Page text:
Prison chief Astério Pereira dos Santos denied this, telling journalists last week: “The police action was what you call legally self-defence of a third party … There was no time to wait for Special Forces.”
Visits to the two prisons have been temporarily banned.
Cristiane Barboso Soares, a friend of one woman held in Magé who witnessed the shooting, said: “All we know is that they’re being punished and aren’t allowed to receive any visitors.
“It doesn’t even bear thinking about, what’s going on in there.”
The spotlight fell on Brazil’s prisons in 1992 when 111 inmates died during riots in São Paulo’s Carandiru jail. Only last month 14 convicts were killed in a prison in the Amazon state of Rondônia.
Freixo said: “There’s no investment and no public policy. In Rio, as in the rest of Brazil, the best the authorities can hope for is that there are no rebellions or breakouts.”
In Rio’s jails, problems of corruption, overcrowding and underinvestment are made worse by the presence of warring drug factions.
State prison secretary Astério Pereira dos Santos admitted last week: “The prisons here are all potential gunpowder kegs.”
The jails are dominated by two main drug faction: the Comando Vermelho and the Terceiro Comando, which also control Rio’s estimated 600 favelas, or slums.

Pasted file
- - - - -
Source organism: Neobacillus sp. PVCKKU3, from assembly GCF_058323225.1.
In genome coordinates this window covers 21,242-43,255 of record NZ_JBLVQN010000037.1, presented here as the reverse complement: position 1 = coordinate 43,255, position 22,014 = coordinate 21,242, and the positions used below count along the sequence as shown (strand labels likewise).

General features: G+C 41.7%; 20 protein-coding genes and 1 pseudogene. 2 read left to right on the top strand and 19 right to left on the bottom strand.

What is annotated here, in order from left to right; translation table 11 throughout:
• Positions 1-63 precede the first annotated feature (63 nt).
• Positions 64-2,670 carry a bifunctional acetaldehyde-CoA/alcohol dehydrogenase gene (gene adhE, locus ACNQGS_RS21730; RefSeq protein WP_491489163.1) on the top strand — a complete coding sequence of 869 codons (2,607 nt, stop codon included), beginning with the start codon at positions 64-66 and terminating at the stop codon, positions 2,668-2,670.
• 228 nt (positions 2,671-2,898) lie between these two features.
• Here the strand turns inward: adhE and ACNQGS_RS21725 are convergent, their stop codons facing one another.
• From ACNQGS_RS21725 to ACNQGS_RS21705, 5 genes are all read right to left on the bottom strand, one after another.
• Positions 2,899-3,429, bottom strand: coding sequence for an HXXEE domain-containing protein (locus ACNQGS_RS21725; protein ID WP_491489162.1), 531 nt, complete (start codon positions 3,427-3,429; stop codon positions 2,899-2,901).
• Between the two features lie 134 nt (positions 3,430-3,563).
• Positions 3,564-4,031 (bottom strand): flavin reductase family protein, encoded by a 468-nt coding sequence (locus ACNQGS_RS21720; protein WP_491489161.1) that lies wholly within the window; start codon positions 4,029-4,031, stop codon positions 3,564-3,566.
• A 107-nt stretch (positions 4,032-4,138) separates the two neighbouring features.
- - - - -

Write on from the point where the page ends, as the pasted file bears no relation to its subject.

In many of Rio’s prisons the two groups are mixed, a combination that often results in bloodshed. During the rebellion in Benfica a placard was slung from one cell window demanding the transfer of enemy prisoners (often referred to as “alemãos” or Germans). It read: “The Comando Vermelho is pure and Christian. We will not accept mixture in any prison unit.”
Authorities last week conceded the need to separate such groups. In the notorious prison complex of Bangu I, where prisoners had threatened to revolt, iron walls are to be built separating the gangs.
Rio’s authorities have been quick to respond, announcing an investment of R$160 million (£28m) in the ailing prison system, including the construction of six new jails.
But many are pointing the finger at governor Rosinha Matheus and prison chief Astério Pereira dos Santos for not anticipating the riots.
One newspaper published a front-page photo of Matheus and her husband, Rio’s security minister Anthony Garotinho, with the names of 19 of the Benfica victims printed on their backs.
Marcelo Freixo also believes Rio’s governors were at fault. “It was a tragedy foretold. We visited the prison on May 11 and prepared a report warning that this would happen, but nothing was done,” he lamented.
The human rights activist says Pereira dos Santos declined to meet with him.
The riots have added to a growing sense of insecurity in an increasingly violent Rio de Janeiro. The city’s failure in May to reach the shortlist to host the 2012 Olympic games was widely blamed on poor security. A month before, 13 people were killed when drug traffickers invaded Rio’s largest favela, Rocinha, in the chic South Zone.
At the time newspaper headlines were quick to compare Rio’s drug wars to the war in Iraq. After weeks of violence in the city’s prisons, parallels are being drawn again.
“We think what’s happening in Abu Ghraib is bad,” said Leonel Kaz, a historian from Rio’s Catholic University. “But the reality is that much worse is going on right under our noses.”